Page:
Introduction: Marriage and Family life have a central role in the life and mission of the Church. This is rooted in the nature of marriage which is revealed as the fundamental human community made in the image and likeness of God (cf. Gen 1:26-28), which has been raised by Christ to the level of a Sacrament between the baptized as a sign of His spousal union with the Church (cf. Eph 5: 31-32). Consequently, the Church has a great responsibility to provide a Marriage Preparation Program to assist couples in preparing for their vocation to marriage.
Purpose of this Policy: Because couples asking the Church to witness their marriage are at various stages of faith development, the following identifies what is to be in place for an adequate program of formation which will assist couples in their preparation for marriage. This policy promotes the following values: the dignity of marriage, the couple’s right to marry, their call to holiness through mutual support in their marital vocations, the role of their marriage in the life and mission of the Church, and the pastoral care of couples preparing for marriage.
I. Length of Period of Preparation: Couples are to notify their parish priest of their plans to marry as soon as possible after the engagement, but no less than six months prior to their wedding date.
II. The Parish Priest and Marriage Preparation Team:
A. Couples are required to attend a Marriage Preparation Program conducted either by the parish or the Archdiocese. The priest and his team will determine the content and format of the parish marriage preparation program. If the couples attend the Archdiocesan marriage preparation program the priest will meet with the couple at least two additional times to ensure their adequate preparation. B. If the parish does not have the personnel or resources to provide its own marriage preparation program, it is recommended that it join with a neighboring parish or parishes. C. Additional support is provided by the Archdiocesan Regional Marriage Preparation Program and Catholic Engaged Encounter, which assist parishes by providing basic components of marriage preparation to couples.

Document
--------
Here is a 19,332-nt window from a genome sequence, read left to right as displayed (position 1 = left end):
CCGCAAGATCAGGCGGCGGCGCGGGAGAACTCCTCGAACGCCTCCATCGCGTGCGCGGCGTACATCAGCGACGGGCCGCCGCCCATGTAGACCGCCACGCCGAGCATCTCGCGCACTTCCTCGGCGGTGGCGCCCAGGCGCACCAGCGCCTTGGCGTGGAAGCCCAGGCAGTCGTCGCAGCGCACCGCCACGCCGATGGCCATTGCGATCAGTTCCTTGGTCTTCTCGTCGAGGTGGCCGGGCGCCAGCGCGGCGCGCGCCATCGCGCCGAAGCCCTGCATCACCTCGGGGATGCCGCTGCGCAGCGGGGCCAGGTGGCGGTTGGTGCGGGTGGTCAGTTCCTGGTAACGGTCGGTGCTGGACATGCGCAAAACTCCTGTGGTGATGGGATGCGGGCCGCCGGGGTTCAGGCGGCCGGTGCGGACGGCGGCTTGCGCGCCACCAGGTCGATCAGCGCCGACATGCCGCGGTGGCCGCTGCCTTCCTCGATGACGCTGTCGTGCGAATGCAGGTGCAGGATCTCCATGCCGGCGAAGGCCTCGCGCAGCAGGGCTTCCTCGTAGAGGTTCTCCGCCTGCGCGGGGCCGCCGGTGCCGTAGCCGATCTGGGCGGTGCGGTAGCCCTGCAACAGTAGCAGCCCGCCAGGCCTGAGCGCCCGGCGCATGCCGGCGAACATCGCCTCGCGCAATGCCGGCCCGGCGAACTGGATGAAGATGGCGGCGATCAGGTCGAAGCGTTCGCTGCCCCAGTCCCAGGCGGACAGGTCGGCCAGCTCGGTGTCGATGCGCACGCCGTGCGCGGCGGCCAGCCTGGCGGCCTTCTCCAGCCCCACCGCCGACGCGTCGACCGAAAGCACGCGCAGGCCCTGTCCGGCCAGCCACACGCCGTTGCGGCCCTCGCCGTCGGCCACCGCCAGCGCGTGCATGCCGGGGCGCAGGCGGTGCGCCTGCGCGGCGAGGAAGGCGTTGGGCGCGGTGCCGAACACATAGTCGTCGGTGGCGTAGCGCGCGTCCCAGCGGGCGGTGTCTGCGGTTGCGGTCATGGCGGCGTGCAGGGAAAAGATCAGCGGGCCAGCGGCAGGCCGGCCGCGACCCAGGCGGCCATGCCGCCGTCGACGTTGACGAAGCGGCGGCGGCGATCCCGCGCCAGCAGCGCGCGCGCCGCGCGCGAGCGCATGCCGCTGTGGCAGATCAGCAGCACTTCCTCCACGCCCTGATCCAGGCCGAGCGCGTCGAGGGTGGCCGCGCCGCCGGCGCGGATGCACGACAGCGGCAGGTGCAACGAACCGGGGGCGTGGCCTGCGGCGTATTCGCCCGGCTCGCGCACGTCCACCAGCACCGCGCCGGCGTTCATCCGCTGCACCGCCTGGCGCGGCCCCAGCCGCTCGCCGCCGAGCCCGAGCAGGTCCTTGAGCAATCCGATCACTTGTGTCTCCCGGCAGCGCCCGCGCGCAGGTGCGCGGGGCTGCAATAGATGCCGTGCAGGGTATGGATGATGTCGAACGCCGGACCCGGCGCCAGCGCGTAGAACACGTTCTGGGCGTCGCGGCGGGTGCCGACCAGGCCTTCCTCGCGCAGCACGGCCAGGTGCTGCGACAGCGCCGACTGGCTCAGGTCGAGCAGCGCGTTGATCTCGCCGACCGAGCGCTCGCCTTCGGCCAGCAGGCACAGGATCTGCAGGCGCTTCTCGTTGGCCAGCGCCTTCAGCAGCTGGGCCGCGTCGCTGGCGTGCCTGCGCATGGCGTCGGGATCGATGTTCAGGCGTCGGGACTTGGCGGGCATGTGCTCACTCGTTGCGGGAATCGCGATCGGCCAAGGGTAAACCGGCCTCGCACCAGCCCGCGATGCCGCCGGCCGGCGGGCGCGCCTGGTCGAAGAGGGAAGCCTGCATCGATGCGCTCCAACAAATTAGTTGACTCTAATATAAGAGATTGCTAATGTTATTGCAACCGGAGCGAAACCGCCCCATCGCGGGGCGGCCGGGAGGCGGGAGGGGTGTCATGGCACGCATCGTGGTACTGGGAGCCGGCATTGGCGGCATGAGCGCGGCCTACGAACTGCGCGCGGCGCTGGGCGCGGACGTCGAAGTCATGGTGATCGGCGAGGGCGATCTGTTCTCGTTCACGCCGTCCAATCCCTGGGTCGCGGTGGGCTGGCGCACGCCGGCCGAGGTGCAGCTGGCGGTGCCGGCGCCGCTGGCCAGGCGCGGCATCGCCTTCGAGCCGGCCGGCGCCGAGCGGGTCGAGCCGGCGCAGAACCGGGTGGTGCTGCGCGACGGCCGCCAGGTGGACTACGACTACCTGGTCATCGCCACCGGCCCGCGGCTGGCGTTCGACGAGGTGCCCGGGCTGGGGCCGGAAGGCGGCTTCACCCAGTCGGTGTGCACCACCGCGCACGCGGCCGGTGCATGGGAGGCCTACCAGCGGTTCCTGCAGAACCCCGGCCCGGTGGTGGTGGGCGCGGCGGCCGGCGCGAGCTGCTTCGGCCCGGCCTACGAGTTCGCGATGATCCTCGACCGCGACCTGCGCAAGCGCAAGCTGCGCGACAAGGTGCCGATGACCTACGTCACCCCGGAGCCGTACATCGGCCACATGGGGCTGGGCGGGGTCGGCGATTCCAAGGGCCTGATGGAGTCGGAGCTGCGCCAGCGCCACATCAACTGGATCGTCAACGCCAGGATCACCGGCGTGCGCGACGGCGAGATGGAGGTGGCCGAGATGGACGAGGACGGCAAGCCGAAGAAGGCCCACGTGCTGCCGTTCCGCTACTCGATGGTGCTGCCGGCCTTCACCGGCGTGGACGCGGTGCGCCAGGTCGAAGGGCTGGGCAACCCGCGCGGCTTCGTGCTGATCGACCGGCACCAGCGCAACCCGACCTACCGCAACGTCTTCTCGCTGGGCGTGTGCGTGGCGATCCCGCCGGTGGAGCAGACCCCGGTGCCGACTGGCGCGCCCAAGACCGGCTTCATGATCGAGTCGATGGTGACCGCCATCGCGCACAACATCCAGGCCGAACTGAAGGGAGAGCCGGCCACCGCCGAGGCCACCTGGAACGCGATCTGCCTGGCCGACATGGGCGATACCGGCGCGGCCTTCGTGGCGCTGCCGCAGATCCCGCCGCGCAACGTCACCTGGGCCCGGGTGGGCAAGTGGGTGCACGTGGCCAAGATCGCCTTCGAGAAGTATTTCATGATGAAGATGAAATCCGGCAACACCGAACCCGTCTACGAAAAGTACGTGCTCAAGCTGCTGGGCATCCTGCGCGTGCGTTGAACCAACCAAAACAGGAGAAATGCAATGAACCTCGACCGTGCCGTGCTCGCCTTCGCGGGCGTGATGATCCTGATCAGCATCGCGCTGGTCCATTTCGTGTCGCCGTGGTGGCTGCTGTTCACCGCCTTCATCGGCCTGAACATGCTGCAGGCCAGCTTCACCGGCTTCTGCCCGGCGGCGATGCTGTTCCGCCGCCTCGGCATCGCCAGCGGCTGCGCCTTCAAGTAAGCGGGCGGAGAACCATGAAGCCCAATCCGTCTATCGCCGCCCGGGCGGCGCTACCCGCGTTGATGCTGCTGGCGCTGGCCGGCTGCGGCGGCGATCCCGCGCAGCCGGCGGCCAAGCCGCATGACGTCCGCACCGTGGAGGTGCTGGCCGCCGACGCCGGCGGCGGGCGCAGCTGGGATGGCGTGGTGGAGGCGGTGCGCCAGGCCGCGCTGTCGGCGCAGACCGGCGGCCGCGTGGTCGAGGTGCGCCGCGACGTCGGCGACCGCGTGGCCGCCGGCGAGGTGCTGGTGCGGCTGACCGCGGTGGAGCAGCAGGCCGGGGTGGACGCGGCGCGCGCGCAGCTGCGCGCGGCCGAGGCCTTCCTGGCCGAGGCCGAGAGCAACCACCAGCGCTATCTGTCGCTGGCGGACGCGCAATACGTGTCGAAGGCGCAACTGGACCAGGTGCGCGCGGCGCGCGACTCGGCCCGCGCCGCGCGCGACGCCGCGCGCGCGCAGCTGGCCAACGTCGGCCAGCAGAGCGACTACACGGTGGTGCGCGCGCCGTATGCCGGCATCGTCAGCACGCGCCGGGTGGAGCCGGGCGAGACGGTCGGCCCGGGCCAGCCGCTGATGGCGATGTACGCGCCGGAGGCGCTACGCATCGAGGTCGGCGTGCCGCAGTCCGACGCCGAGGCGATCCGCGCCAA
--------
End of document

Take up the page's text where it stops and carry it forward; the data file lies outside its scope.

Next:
III. Program Components: The components for any Catholic marriage preparation program are to include presentations on:
A. Church teaching on the nature and purpose of marriage; B. Spirituality of marriage and family life; C. Communication/interpersonal skills and values in marriage: family of origin issues, finances, career, early marriage adjustments, time management, in-laws; D. Sexual intimacy as interpersonal communion which is unitive and procreative; E. Natural Family Planning which builds upon Church teaching on human sexuality and the principle of “Responsible Parenthood.” It is recommended that this include a witness component from a NFP practicing couple. F. A premarital inventory, such as FOCCUS, should be administered to and reviewed with the couple to assist them with their communication and mutual understanding. As part of his meetings with the couple, the priest will also complete the Prenuptial Investigation Form and assist the couple in preparing for the liturgical celebration of their marriage.
IV. Special Circumstances: The following are special circumstances which require adaptation of the marriage preparation program:
A. Cohabitation: Couples who are cohabiting should be informed of the theological and sociological reasons that indicate why cohabitation prior to marriage can undermine the future success of their marriage. They are to be strongly encouraged to separate during the remaining period of their engagement. This may not be possible for various reasons. They then should be encouraged to abstain from sexual relations. Regardless, the Catholic parties should be encouraged to receive the Sacrament of Reconciliation so that they are in the state of grace to receive and confer the Sacrament of Marriage. (See Appendix on Cohabitation) B. Second Marriages: People who have received annulments, are divorced, or widowed, have special circumstances entering into a second marriage. Each of these is to be treated with sensitivity and an awareness of their particular situations. C. Pregnancy: It should be determined whether the pregnancy is the motivating reason for the decision to marry. This also presents problems in that some couples are living together. Separation for the couple may be very difficult for the expectant mother. D. Couples with Children: Couples may have children of their own or from a previous relationship. Each is in a different situation and should be a concern for the priest and the team. E. Ecumenical and Interfaith Marriages: When the couple belong to different denominations or religions they may wish, for the sake of harmony, to contact the minister, rabbi, or representative of the non-Catholic party concerning their marriage. The non-Catholic party is to be made aware of the responsibility of the Catholic party to do all in his/her power to have the children baptized and raised in the Catholic faith. F. Older Couples: These couples are in a different period of their life cycle than the young adults. There should be sensitivity as to whether it is necessary for them to attend one of the formal Marriage preparation instructions. Private discussions may be preferable.